Ontario's police watchdog is investigating an incident in which they say an 80-year-old woman suffered a fractured hip after she was struck by police with a Taser.
Special Investigations Unit spokeswoman Monica Hudon said three Peel region police officers approached the woman around 3:30 a.m. last Wednesday as she was walking along a road in Mississauga.
Hudon said officers spoke with the woman until "at some point" in the incident an officer fired his Taser.
Hudon said the elderly women fell to the ground and was rushed to Credit Valley Hospital for treatment of a fractured hip, among other injuries.
The SIU is an arm's length agency that investigates reports involving police where there has been death, serious injury or allegations of sexual assault.
The incident occurred one day after the province announced it would permit all front-line police officers to carry stun guns.
The use of force by police in Ontario has come under scrutiny after Sammy Yatim, 18, was shot multiple times and Tasered by police during a confrontation on an empty streetcar.
Videos of the incident prompted hundreds of people to take to the streets to demand justice.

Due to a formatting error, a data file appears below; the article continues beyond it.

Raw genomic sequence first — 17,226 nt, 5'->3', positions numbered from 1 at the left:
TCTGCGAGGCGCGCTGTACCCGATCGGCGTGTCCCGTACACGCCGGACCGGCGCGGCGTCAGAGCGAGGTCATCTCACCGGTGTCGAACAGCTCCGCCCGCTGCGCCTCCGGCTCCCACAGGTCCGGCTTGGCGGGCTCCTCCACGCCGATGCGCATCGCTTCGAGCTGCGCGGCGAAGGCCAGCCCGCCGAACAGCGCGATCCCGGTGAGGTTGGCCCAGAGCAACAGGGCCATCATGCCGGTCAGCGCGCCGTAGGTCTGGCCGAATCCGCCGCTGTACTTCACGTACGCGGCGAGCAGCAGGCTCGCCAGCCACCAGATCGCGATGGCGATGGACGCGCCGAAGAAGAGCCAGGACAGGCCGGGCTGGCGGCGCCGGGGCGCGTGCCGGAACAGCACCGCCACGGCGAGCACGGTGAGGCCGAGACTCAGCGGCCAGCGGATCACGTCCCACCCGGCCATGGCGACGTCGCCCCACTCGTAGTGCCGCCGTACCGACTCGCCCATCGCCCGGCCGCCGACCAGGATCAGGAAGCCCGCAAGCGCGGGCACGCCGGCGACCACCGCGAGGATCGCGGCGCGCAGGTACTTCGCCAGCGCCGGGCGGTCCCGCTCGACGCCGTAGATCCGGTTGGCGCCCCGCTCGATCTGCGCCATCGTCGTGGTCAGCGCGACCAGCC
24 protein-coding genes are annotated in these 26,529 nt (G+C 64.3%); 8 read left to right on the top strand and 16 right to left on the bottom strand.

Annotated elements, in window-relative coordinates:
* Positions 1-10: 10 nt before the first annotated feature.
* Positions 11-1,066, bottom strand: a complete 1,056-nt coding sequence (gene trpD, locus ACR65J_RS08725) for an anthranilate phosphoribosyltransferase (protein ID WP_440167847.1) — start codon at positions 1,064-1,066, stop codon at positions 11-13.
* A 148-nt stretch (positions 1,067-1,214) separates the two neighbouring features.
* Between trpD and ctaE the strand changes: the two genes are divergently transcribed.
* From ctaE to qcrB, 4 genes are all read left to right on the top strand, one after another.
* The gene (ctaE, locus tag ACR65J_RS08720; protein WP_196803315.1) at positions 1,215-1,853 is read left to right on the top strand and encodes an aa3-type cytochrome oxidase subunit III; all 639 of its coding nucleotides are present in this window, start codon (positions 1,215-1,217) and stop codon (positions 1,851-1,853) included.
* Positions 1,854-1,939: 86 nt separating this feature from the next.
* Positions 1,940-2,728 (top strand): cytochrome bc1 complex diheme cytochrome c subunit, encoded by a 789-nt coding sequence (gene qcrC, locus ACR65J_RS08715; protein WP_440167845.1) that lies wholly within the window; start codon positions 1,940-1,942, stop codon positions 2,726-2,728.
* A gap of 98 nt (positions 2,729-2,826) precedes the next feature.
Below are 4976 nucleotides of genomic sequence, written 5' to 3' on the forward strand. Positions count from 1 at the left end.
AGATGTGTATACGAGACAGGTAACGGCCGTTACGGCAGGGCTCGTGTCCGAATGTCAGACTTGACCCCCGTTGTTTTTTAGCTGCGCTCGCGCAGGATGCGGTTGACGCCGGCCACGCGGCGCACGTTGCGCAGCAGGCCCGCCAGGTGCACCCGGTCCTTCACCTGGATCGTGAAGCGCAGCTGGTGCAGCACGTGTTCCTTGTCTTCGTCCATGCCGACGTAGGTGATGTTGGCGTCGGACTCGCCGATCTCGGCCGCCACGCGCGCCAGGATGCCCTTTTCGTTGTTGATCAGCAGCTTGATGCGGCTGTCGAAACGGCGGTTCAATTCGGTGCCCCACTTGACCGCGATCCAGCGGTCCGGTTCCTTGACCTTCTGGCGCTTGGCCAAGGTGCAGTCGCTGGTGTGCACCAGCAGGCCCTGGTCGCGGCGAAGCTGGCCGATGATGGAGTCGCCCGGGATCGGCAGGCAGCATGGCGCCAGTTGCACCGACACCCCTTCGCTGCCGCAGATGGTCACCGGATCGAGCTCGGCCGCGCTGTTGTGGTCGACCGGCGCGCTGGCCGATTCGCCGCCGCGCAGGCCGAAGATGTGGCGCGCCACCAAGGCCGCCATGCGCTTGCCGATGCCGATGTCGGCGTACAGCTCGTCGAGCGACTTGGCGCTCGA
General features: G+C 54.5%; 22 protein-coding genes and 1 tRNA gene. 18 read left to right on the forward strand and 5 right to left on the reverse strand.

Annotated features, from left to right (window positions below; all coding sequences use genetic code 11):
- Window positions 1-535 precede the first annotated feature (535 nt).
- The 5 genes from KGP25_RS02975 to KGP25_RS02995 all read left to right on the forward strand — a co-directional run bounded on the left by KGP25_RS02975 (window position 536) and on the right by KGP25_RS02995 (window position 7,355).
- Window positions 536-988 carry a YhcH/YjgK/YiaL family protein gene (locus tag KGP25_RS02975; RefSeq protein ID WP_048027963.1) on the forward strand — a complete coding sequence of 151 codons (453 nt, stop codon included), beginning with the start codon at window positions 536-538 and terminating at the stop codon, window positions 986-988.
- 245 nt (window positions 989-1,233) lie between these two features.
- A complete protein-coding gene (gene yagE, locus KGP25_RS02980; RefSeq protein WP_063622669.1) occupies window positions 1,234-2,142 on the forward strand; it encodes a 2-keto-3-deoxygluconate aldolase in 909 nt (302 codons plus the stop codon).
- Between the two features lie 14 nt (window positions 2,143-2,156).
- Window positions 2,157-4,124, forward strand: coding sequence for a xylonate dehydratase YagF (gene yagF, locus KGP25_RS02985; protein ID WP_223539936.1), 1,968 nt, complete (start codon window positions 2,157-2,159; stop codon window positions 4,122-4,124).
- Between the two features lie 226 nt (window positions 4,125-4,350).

Another high profile case that brought the police use of Taser under public scrutiny was the 2007 death of a Polish immigrant at Vancouver's airport.
Robert Dziekanski died after being stunned with a Taser by RCMP officers. A public inquiry found that the officers were not justified in using the Taser.
The move by the Ontario government to permit all front-line officers to use the stun gun means it's now up to local police services in the province to decide whether they want to equip all their officers with Tasers, which are currently restricted to supervisors and specialists, such as tactical units and hostage rescue teams.
Police forces will also have to foot the bill if they want to arm their officers with Tasers — costing about $1,500 each — which will put pressure on municipal budgets.
Ontario police chiefs and associations have been pushing the government for years to expand the use of stun guns, to no avail. Coroner's inquests have also recommended expanding the use of stun guns since 2004.
Many police forces, including the Ontario Provincial Police and Toronto Police Services, have said they plan to train and equip their officers with stun guns, in addition to the sidearm, extendable baton and pepper spray that they currently carry.